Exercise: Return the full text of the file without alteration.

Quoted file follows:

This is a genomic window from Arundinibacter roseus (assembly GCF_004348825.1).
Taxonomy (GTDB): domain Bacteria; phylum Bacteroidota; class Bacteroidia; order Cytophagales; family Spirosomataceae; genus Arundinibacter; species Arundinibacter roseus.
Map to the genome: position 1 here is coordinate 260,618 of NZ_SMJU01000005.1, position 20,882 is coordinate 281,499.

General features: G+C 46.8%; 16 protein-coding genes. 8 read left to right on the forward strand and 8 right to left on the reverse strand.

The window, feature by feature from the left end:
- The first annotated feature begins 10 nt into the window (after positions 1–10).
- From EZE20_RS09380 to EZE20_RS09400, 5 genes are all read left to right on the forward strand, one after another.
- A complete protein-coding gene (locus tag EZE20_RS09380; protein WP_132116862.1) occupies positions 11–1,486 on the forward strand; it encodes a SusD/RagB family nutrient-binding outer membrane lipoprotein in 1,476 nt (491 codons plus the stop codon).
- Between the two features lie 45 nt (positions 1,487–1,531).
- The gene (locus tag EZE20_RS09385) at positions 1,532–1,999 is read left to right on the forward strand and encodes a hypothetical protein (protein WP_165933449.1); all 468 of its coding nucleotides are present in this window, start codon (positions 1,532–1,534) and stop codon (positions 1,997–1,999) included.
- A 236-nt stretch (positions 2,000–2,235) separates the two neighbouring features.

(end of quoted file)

This is a genomic window from Arundinibacter roseus (assembly GCF_004348825.1).
Taxonomy (GTDB): domain Bacteria; phylum Bacteroidota; class Bacteroidia; order Cytophagales; family Spirosomataceae; genus Arundinibacter; species Arundinibacter roseus.
Map to the genome: position 1 here is coordinate 260,618 of NZ_SMJU01000005.1, position 20,882 is coordinate 281,499.

General features: G+C 46.8%; 16 protein-coding genes. 8 read left to right on the forward strand and 8 right to left on the reverse strand.

The window, feature by feature from the left end:
- The first annotated feature begins 10 nt into the window (after positions 1–10).
- From EZE20_RS09380 to EZE20_RS09400, 5 genes are all read left to right on the forward strand, one after another.
- A complete protein-coding gene (locus tag EZE20_RS09380; protein WP_132116862.1) occupies positions 11–1,486 on the forward strand; it encodes a SusD/RagB family nutrient-binding outer membrane lipoprotein in 1,476 nt (491 codons plus the stop codon).
- Between the two features lie 45 nt (positions 1,487–1,531).
- The gene (locus tag EZE20_RS09385) at positions 1,532–1,999 is read left to right on the forward strand and encodes a hypothetical protein (protein WP_165933449.1); all 468 of its coding nucleotides are present in this window, start codon (positions 1,532–1,534) and stop codon (positions 1,997–1,999) included.
- A 236-nt stretch (positions 2,000–2,235) separates the two neighbouring features.